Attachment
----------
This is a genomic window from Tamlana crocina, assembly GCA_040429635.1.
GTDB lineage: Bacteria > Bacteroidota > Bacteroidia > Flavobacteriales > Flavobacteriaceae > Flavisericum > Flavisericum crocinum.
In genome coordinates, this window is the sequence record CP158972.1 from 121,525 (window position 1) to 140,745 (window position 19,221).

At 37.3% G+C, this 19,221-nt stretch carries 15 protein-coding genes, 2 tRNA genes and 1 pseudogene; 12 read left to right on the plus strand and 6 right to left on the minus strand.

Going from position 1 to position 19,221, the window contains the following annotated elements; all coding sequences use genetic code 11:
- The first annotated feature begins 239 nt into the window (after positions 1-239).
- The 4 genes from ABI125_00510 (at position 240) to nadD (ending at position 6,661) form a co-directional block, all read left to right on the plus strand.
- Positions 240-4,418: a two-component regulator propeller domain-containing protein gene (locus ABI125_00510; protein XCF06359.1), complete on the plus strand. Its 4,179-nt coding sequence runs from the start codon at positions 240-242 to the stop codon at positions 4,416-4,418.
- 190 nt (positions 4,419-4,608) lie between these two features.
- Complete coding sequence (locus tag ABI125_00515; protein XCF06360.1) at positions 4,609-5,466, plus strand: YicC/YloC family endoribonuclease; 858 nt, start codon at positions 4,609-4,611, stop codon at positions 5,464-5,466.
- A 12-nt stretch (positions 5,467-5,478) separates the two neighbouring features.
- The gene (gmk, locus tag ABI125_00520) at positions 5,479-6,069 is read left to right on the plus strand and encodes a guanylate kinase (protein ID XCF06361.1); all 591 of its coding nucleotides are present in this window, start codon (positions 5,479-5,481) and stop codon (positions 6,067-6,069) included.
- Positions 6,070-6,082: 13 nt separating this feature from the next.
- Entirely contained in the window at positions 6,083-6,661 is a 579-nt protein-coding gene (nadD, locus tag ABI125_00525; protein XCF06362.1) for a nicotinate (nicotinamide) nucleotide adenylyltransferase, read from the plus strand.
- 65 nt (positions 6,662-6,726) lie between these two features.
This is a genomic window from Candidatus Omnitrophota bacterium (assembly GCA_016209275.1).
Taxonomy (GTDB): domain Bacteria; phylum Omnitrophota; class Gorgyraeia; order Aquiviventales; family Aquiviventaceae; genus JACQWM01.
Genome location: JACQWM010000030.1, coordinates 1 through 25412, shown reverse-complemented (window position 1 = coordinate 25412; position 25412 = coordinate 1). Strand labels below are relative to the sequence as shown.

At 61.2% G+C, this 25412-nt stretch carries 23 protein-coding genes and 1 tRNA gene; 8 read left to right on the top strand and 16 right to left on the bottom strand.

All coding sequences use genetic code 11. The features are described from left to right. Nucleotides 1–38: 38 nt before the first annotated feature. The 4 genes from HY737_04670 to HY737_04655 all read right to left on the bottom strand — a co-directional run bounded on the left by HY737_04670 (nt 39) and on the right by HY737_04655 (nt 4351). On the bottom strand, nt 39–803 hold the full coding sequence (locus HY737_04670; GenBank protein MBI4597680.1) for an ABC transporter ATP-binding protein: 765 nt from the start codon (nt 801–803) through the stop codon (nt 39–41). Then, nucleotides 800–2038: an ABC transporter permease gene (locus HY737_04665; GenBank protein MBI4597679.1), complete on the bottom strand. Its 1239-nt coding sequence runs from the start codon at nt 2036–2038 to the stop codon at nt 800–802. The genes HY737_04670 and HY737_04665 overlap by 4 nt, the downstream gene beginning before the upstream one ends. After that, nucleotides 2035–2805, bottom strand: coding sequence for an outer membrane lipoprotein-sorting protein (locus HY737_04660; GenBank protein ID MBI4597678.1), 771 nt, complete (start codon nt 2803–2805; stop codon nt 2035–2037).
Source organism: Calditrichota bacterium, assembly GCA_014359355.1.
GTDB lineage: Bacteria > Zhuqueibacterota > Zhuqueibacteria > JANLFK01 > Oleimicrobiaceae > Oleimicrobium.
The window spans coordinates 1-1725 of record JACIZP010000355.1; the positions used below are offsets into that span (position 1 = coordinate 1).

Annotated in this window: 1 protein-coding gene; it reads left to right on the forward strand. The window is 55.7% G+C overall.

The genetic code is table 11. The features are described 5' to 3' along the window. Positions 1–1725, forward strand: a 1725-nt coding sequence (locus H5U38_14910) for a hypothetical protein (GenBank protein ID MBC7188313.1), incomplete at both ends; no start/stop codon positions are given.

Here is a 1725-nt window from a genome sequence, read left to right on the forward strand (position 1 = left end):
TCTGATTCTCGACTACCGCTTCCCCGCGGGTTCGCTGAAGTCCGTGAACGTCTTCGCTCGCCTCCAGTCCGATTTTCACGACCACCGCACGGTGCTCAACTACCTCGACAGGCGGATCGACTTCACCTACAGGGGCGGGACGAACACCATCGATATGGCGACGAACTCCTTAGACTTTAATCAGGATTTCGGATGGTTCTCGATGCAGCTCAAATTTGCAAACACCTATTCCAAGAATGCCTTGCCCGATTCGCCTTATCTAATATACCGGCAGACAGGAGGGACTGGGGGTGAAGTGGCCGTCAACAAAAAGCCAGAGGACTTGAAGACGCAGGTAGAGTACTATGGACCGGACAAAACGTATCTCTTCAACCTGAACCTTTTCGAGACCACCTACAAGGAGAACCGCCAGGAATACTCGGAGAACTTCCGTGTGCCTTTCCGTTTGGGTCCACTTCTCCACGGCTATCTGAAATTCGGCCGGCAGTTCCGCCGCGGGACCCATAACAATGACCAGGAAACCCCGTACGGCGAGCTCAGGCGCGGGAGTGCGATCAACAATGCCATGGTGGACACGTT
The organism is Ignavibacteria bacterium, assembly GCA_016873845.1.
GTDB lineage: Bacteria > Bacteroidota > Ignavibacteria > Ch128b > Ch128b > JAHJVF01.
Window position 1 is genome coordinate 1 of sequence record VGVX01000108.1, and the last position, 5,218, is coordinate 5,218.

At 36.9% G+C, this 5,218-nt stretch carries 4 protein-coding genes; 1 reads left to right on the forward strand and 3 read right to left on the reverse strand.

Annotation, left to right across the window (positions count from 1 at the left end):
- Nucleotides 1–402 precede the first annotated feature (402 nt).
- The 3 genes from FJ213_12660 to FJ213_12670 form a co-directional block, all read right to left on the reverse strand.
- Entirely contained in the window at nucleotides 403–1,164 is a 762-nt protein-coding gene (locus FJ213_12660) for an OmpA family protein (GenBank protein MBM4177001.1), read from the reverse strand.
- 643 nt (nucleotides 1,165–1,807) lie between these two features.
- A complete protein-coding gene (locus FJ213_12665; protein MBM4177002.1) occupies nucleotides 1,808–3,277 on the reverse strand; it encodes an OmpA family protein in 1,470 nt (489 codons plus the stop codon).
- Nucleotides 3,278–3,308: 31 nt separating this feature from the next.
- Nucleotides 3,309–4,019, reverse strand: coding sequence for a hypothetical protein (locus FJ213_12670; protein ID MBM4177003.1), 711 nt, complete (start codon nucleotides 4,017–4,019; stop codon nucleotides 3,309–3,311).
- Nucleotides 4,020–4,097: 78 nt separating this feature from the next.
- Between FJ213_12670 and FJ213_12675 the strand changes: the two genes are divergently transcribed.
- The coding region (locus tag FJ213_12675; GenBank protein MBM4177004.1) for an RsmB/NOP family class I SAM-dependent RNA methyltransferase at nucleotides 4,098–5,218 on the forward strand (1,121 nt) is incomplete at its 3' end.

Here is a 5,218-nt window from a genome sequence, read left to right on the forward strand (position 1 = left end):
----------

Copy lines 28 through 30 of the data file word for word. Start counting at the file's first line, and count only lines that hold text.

The organism is Ignavibacteria bacterium, assembly GCA_016873845.1.
GTDB lineage: Bacteria > Bacteroidota > Ignavibacteria > Ch128b > Ch128b > JAHJVF01.
Window position 1 is genome coordinate 1 of sequence record VGVX01000108.1, and the last position, 5,218, is coordinate 5,218.